Monbiot, too, writes about how small farms and smallholdings across the world are far more productive than broadscale agriculture. Almost all commentators, other than the Monsanto gang, are pointing in the same direction: in a world with less oil we will feed ourselves locally. It’s common sense. Last weekend a group of us planted a small urban edible garden in public view just opposite St John’s Sub-Castro. A quick covering of foraged cardboard, compost and straw excludes the weeds in this no-dig garden and provides a mulch for the pumpkins, squash, cucumbers, sweetcorn and marrows (by request of the owner).

Lewes must be at least 20% garden. And we’re blessed with a number of excellent local farmers and growers. We can feed ourselves, sooner by choice or later by necessity. I know what option I prefer.

Friday, 6 June 2008

Change is in the air

We are on the brink of an agricultural revolution, my friend Robin said the other day. Robin left his job in IT to start growing food only three years ago. His one-acre walled garden in Southover has been feeding Lewes with Japanese vegetables, via Bill’s, the farmers’ market and Circa, since then. We were talking as we weeded his new 10-acre field at Isfield where I’d dropped in to visit. In just a few weeks he’s already turned this piece of land into an incredible edible landscape, with hundreds of different varieties all interplanted for pest resistance and companionship. This year he’s trying out oats as well as other experimental vegetables.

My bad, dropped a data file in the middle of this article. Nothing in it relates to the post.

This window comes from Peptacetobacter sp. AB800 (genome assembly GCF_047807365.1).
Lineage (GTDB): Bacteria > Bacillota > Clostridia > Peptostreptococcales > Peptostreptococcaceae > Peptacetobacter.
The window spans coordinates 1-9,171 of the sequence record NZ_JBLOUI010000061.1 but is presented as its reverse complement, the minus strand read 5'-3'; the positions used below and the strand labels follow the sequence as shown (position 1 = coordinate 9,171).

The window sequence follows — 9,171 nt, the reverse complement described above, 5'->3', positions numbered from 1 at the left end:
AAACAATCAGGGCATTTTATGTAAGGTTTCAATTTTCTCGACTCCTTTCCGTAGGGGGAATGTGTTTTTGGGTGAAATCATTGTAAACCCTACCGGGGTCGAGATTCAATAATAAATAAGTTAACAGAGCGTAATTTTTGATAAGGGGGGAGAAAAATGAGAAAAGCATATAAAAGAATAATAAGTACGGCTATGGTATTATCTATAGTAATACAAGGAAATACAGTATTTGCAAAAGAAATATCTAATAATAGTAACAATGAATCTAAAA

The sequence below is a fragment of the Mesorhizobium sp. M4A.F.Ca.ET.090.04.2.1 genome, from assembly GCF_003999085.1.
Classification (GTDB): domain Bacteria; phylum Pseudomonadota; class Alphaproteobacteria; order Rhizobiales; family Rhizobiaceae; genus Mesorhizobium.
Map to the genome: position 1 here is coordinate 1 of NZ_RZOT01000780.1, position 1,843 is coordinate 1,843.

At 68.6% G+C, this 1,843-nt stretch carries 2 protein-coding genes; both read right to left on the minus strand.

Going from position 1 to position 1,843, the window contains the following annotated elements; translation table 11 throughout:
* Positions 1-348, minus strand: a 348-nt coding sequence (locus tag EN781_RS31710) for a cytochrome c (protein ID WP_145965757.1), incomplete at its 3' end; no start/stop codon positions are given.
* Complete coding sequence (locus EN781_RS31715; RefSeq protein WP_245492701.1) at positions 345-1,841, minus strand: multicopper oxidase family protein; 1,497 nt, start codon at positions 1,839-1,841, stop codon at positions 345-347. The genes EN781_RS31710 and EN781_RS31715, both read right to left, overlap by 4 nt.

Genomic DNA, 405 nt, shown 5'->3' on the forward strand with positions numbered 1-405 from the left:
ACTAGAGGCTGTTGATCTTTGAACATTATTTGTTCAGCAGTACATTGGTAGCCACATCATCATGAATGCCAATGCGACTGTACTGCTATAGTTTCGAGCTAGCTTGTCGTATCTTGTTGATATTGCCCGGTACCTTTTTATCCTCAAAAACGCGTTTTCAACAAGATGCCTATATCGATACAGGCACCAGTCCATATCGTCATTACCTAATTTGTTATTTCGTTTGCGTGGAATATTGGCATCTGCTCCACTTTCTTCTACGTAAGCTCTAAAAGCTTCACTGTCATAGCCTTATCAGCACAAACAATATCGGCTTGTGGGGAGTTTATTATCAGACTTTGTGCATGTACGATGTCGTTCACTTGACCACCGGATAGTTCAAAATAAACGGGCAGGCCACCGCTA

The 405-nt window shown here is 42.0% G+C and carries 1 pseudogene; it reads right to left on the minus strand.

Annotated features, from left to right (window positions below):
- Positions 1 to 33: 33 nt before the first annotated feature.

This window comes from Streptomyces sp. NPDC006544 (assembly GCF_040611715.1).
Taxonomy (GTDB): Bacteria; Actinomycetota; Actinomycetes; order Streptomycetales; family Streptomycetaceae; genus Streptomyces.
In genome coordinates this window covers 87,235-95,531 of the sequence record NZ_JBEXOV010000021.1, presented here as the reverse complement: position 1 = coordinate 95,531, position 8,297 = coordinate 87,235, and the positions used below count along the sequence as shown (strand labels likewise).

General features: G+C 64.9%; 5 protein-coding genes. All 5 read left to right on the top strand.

The idea is also to help people to learn important land-based skills, and the venture attracts regular volunteers from London who appreciate the sanity of manual work in a beautiful setting (now officially proven to be good for you!)

Working with warm soil after a few days of rain has always been a peak experience for me. As we worked a powerful waft of honeysuckle crossed the field and stopped us in our tracks. Robin has also been researching intermediate technology farming solutions such as small pushable tractors, and solar-powered rabbit fences. He spoke of the difficulties of pioneering this approach as solutions are hard to come by in a world where big is best.

Robin is one of the few people I know who is living, now, with a probable future with less oil. People who are able to respond positively and practically to peak oil are few and I am grateful to this man as I know he is one of the people who will feed my family. Meanwhile, we are also on the cusp of an edible garden revolution, with a conference in London about urban agriculture and some inspiring films about backyard food growing. I’m having fun doing my bit for England, with pots out front growing vegetables. And this Sunday, I will be planting a small edible garden in a public place in Lewes. Meet me at the Lewes Arms at 2pm, if you, too, want to participate.